August, 2008

Basement workshop

Until I moved into a house with a basement I had never had enough space to work on anything significant and therefore no reason to acquire anything more than the most basic woodworking tools.

After a couple of house projects (repairing a gate that split and fell off its hinges in a big storm, and installing a new base-board electrical outlet in a difficult spot) that taxed my capabilities, it occured to me that I needed some kind of workshop and for once I actually had somewhere to put it.

Since I was basically starting from scratch, this meant building a workbench and expanding my collection of tools. By a happy coincidence, I was getting married the same year and Katie was gracious enough to let me register at Home Depot - so my workshop has been equipped to a large extent by our wedding guests.

Building a pair of tressles

There was a nasty old saw-horse in the basement that wobbled and would shed rusty nails as you worked on it. Since I only had one, I had to use the porch furniture at times to prop up the other end of my work.

So the first order of business was to make two tressles (copies of a set my father has made) to serve as saw-horses as a prerequisite for starting on the workbench. The front porch seemed to be the best place to work initially, but I had to bring in all the wood and tools every night in case it rained.

I had just purchased a set of Ryobi lithium-ion portable power tools and I had a hand-saw, a pair of clamps and a few other basic tools. I ordered a set of chisels and a mallet. The first job was cutting all the wood to size.

Notice the mitre saw in the background - that was an unexpected early wedding registry gift. Next I screwed two cross-pieces (cleats, is the term I believe) to the underside of the tressle tops to provide a surface for the uprights to screw into.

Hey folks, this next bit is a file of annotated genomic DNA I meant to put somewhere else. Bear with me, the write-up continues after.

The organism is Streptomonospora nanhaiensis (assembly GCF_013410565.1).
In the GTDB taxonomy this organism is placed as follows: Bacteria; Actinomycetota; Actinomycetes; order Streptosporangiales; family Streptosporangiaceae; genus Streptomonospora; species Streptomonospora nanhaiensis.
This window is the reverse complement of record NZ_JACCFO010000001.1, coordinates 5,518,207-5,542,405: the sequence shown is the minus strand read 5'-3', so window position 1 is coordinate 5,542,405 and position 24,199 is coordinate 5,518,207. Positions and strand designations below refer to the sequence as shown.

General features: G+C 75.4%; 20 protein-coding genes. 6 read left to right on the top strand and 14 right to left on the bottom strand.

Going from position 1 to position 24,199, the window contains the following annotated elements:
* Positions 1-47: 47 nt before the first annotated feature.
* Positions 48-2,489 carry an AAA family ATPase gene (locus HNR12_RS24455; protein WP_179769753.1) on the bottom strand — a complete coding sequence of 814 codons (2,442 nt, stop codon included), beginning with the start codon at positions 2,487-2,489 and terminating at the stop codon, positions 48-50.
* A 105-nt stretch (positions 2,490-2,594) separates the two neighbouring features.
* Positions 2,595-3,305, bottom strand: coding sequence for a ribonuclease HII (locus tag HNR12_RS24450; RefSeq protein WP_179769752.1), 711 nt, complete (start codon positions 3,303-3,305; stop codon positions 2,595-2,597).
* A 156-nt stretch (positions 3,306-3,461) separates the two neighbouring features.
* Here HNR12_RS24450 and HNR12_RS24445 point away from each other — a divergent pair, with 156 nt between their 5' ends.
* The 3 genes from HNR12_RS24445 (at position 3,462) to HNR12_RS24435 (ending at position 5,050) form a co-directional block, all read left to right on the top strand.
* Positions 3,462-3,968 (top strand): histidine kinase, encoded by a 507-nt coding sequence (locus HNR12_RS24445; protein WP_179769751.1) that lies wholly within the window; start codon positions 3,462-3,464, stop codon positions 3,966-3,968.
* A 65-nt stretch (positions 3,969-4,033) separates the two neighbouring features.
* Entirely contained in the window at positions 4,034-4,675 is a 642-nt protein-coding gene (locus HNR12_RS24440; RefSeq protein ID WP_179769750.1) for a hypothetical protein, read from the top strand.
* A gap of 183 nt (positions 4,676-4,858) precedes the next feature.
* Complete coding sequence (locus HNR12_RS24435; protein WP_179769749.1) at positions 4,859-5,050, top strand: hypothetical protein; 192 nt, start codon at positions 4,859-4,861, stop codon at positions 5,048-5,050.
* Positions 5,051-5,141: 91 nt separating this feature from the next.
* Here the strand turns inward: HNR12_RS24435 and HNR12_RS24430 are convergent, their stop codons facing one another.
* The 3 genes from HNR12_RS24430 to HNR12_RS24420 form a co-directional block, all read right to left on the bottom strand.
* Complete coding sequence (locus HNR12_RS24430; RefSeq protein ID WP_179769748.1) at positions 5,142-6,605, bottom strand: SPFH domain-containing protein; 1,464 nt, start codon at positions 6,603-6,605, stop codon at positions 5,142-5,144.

With the uprights squared up, I screwed in the sides of the tool box below to provide rigidity.

This was followed by another side-piece to brace the top of the structure, although if I was dong this again, I would have designed a lip along the sides of the top to make it easier to clamp workpieces to the tressle.

Doing the same on the other side completed the basic frame, which was still missing its feet and the bottom of the tool-box.

By the time I had assembled the second frame, my chisels had arrived so I could start work on the feet.

This involved chiseling out a mortis and screwing it to the upright after squaring everything up.

The final construction step was to screw the tool-box bottom (which had no structural importance) to the tool-box sides.

A little later when my plunge router had arrived, I made a template for a handhold in the middle of the tressle top using 1/4" MDF.

I had specifically picked out a set of template guides with only 3/16" depth for all the guides so that I didnt loose too much cutting depth, which is important since with my 3/8" router bits the resulting maximum cutting depth is barely 3/4 ", all of which I needed to get through the tressle top.

The final step will be to sand them and perhaps apply some protective finish coating, but I have been using them as is for now.